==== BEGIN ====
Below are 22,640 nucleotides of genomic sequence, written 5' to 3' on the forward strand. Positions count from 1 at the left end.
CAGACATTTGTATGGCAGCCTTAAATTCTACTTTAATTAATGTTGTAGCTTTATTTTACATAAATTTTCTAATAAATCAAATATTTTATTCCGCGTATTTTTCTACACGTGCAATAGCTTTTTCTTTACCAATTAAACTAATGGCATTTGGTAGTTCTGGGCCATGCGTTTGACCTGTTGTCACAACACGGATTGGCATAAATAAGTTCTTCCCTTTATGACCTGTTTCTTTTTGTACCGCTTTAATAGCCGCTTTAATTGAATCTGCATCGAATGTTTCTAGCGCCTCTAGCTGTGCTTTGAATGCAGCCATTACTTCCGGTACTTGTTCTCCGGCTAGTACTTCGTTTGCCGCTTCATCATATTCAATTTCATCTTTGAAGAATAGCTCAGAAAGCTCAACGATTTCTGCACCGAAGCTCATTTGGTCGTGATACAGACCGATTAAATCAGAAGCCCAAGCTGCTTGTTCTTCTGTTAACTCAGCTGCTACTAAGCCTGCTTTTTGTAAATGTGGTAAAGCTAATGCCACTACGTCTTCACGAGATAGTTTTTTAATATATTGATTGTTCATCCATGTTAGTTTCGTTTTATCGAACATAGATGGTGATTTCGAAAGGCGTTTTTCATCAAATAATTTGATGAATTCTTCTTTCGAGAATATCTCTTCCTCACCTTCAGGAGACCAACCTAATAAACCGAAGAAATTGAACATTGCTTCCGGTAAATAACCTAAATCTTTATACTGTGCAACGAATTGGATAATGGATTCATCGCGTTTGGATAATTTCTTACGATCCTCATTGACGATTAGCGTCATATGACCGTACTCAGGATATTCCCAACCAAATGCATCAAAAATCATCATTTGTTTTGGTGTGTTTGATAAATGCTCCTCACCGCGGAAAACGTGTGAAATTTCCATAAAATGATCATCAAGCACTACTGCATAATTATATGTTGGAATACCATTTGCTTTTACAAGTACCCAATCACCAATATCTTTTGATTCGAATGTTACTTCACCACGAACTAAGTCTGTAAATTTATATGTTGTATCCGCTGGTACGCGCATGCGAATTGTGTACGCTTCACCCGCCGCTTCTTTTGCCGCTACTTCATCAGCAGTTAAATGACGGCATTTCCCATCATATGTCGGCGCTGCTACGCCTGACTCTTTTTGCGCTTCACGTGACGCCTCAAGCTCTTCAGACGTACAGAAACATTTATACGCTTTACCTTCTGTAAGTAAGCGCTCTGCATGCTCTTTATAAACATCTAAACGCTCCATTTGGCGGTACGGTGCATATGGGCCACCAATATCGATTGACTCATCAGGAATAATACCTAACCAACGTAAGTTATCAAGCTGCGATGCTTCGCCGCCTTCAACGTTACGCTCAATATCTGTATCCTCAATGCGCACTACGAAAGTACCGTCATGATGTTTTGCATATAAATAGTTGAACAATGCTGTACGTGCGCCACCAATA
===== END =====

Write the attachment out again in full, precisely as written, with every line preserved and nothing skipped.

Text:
Below are 22,640 nucleotides of genomic sequence, written 5' to 3' on the forward strand. Positions count from 1 at the left end.
CAGACATTTGTATGGCAGCCTTAAATTCTACTTTAATTAATGTTGTAGCTTTATTTTACATAAATTTTCTAATAAATCAAATATTTTATTCCGCGTATTTTTCTACACGTGCAATAGCTTTTTCTTTACCAATTAAACTAATGGCATTTGGTAGTTCTGGGCCATGCGTTTGACCTGTTGTCACAACACGGATTGGCATAAATAAGTTCTTCCCTTTATGACCTGTTTCTTTTTGTACCGCTTTAATAGCCGCTTTAATTGAATCTGCATCGAATGTTTCTAGCGCCTCTAGCTGTGCTTTGAATGCAGCCATTACTTCCGGTACTTGTTCTCCGGCTAGTACTTCGTTTGCCGCTTCATCATATTCAATTTCATCTTTGAAGAATAGCTCAGAAAGCTCAACGATTTCTGCACCGAAGCTCATTTGGTCGTGATACAGACCGATTAAATCAGAAGCCCAAGCTGCTTGTTCTTCTGTTAACTCAGCTGCTACTAAGCCTGCTTTTTGTAAATGTGGTAAAGCTAATGCCACTACGTCTTCACGAGATAGTTTTTTAATATATTGATTGTTCATCCATGTTAGTTTCGTTTTATCGAACATAGATGGTGATTTCGAAAGGCGTTTTTCATCAAATAATTTGATGAATTCTTCTTTCGAGAATATCTCTTCCTCACCTTCAGGAGACCAACCTAATAAACCGAAGAAATTGAACATTGCTTCCGGTAAATAACCTAAATCTTTATACTGTGCAACGAATTGGATAATGGATTCATCGCGTTTGGATAATTTCTTACGATCCTCATTGACGATTAGCGTCATATGACCGTACTCAGGATATTCCCAACCAAATGCATCAAAAATCATCATTTGTTTTGGTGTGTTTGATAAATGCTCCTCACCGCGGAAAACGTGTGAAATTTCCATAAAATGATCATCAAGCACTACTGCATAATTATATGTTGGAATACCATTTGCTTTTACAAGTACCCAATCACCAATATCTTTTGATTCGAATGTTACTTCACCACGAACTAAGTCTGTAAATTTATATGTTGTATCCGCTGGTACGCGCATGCGAATTGTGTACGCTTCACCCGCCGCTTCTTTTGCCGCTACTTCATCAGCAGTTAAATGACGGCATTTCCCATCATATGTCGGCGCTGCTACGCCTGACTCTTTTTGCGCTTCACGTGACGCCTCAAGCTCTTCAGACGTACAGAAACATTTATACGCTTTACCTTCTGTAAGTAAGCGCTCTGCATGCTCTTTATAAACATCTAAACGCTCCATTTGGCGGTACGGTGCATATGGGCCACCAATATCGATTGACTCATCAGGAATAATACCTAACCAACGTAAGTTATCAAGCTGCGATGCTTCGCCGCCTTCAACGTTACGCTCAATATCTGTATCCTCAATGCGCACTACGAAAGTACCGTCATGATGTTTTGCATATAAATAGTTGAACAATGCTGTACGTGCGCCACCAATA